Choosing an employer is an important and difficult decision. Most of your waking hours during the week are spent at work, so before you commit to signing on with a new employer, consider these five tips from Robert Rodriguez, Ph.D., president of DRR Advisors LLC and author of "Latino Talent: Effective Strategies to Recruit, Retain & Develop Hispanic Professionals."
1. A History of Support to the Latino Community: Truly inclusive work environments tend to have a history of supporting diversity initiatives. A long history as a diversity champion tells you that diversity is embedded in the company culture.
2. Diversity Annual Reports: Companies, with a truly inclusive work ethic will document and reflect this prominently in every aspect of their annual report as well as dedicated diversity report. These reports are usually downloadable from the company website for review by potential employees. Latino professionals should review the report for evidence of support to the Latino community. Aetna makes their “Diversity Annual Report” available on their website and highlights their broad based support of diversity and several Latino organizations.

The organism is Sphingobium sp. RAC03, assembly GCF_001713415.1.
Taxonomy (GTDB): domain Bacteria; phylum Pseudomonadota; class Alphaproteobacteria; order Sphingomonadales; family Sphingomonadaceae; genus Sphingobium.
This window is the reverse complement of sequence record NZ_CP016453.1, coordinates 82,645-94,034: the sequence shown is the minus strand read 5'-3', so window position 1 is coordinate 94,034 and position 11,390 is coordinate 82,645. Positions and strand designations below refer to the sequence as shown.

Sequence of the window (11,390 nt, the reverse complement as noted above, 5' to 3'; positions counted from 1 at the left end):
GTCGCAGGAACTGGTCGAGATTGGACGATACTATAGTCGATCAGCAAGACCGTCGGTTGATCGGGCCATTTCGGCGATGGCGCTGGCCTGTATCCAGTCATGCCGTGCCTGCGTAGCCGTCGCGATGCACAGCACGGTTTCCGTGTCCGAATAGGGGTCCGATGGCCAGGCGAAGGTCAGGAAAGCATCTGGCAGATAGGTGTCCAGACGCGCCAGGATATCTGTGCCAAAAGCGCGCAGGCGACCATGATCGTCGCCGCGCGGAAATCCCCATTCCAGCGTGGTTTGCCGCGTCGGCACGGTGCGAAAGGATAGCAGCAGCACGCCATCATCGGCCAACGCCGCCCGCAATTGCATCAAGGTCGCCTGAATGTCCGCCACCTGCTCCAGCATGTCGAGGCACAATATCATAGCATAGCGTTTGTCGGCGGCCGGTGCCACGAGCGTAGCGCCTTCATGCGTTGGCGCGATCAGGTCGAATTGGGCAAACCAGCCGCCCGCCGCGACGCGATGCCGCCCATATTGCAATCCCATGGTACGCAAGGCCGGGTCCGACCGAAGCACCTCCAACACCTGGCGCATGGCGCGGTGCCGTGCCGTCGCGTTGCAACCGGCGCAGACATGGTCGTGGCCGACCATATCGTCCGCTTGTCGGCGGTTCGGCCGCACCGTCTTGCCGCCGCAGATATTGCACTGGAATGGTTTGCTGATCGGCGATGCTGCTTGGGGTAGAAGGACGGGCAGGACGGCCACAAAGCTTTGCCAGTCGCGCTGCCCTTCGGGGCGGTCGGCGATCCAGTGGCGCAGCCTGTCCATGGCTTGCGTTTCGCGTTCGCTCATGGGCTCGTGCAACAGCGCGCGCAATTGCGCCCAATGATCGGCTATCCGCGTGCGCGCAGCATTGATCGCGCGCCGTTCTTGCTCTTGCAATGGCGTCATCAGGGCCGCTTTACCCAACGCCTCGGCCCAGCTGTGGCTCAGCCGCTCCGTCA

3. Awards and Accolades: Numerous diversity non-profits, associations and publications recognize employers with strong diversity programs and Latino inclusive work practices. Job seekers should see if a potential employer has earned awards or recognition by an external organization for substantive Latino diversity programs. For example, each year DiversityInc Magazine honors and recognizes the top 10 employers for Latinos.
4. Affinity Groups: Latino job seekers should inquire whether a company has a Latino employee network. A company with active affinity groups demonstrates a commitment to their Latino employees.
5. Top Latino Executives: Latino job seekers should explore whether Latinos have risen to senior level positions or serve on the board of directors. Companies with Latinos in senior management roles tend to offer a climate where Latinos are likely to be successful and progress in their field. For example, at Latino recruiting events, FedEx regularly provides a recruiting brochure that spotlights successful Hispanic employees who have reached the level of senior director or higher at their firm.
There is a big difference between a company simply being diverse in their hiring and being truly inclusive. Researching the above five elements will give you a good indication of whether your future employer will offer you the solid opportunities that make it Latino friendly.